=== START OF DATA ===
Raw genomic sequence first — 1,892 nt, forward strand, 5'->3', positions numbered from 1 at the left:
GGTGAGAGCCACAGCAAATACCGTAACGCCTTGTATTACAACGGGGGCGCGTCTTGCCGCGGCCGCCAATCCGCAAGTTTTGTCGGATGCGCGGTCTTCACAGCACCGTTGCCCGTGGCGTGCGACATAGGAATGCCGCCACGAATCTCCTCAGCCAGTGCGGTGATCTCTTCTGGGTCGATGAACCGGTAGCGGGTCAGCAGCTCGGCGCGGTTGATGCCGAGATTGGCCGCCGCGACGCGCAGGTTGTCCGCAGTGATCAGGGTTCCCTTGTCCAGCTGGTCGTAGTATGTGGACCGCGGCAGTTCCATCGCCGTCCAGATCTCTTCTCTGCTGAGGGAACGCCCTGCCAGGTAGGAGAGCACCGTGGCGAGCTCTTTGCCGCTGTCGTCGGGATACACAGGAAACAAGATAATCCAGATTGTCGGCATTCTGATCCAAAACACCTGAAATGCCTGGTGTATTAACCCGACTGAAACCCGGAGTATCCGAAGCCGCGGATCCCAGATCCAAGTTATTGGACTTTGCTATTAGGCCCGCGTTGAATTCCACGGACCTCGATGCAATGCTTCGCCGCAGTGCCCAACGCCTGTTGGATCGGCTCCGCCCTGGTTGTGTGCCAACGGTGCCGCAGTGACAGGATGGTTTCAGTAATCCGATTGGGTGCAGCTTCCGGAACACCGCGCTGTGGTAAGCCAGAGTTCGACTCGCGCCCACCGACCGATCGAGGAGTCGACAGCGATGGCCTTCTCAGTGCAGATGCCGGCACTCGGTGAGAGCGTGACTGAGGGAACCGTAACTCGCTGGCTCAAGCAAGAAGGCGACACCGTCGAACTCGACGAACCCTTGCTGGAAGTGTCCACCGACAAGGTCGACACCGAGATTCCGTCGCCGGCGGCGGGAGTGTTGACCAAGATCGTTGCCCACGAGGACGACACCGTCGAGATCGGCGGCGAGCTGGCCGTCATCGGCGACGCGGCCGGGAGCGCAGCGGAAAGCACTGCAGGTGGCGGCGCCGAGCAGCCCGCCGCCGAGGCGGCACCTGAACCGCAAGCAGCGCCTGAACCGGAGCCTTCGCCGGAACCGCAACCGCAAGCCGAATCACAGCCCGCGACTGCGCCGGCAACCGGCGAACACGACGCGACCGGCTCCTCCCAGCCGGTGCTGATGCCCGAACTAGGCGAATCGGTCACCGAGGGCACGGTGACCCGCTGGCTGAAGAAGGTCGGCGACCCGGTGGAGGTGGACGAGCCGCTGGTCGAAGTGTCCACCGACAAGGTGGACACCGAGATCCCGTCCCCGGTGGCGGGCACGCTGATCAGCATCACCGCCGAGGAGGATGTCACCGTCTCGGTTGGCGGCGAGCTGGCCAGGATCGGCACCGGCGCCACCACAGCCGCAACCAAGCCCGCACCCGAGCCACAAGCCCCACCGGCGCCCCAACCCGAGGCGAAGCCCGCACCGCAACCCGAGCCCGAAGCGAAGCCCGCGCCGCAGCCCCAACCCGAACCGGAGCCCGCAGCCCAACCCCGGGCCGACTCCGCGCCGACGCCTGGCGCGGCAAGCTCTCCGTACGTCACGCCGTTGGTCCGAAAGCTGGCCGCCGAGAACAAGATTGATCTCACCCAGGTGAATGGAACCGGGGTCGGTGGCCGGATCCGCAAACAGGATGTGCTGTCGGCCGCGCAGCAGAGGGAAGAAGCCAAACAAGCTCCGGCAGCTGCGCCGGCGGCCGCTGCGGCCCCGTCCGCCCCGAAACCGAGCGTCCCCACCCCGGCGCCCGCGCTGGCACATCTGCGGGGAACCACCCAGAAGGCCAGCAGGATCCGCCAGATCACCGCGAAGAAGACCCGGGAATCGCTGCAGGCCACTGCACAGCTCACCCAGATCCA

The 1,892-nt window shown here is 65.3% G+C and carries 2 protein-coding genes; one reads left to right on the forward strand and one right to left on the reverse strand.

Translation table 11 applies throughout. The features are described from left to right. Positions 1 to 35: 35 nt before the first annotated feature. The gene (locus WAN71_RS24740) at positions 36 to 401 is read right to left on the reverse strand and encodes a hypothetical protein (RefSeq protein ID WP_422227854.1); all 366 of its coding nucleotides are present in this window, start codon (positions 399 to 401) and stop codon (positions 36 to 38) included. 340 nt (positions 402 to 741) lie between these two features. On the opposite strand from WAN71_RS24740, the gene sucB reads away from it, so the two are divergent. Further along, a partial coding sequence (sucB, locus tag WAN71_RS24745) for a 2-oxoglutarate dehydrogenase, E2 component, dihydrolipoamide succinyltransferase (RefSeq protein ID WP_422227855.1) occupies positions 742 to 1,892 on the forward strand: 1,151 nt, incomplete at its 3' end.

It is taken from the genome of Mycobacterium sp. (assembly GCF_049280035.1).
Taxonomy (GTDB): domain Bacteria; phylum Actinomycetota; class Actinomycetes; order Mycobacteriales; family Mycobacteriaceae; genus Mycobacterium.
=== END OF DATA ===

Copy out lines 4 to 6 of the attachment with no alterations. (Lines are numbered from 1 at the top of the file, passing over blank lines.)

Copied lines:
Translation table 11 applies throughout. The features are described from left to right. Positions 1 to 35: 35 nt before the first annotated feature. The gene (locus WAN71_RS24740) at positions 36 to 401 is read right to left on the reverse strand and encodes a hypothetical protein (RefSeq protein ID WP_422227854.1); all 366 of its coding nucleotides are present in this window, start codon (positions 399 to 401) and stop codon (positions 36 to 38) included. 340 nt (positions 402 to 741) lie between these two features. On the opposite strand from WAN71_RS24740, the gene sucB reads away from it, so the two are divergent. Further along, a partial coding sequence (sucB, locus tag WAN71_RS24745) for a 2-oxoglutarate dehydrogenase, E2 component, dihydrolipoamide succinyltransferase (RefSeq protein ID WP_422227855.1) occupies positions 742 to 1,892 on the forward strand: 1,151 nt, incomplete at its 3' end.

It is taken from the genome of Mycobacterium sp. (assembly GCF_049280035.1).
Taxonomy (GTDB): domain Bacteria; phylum Actinomycetota; class Actinomycetes; order Mycobacteriales; family Mycobacteriaceae; genus Mycobacterium.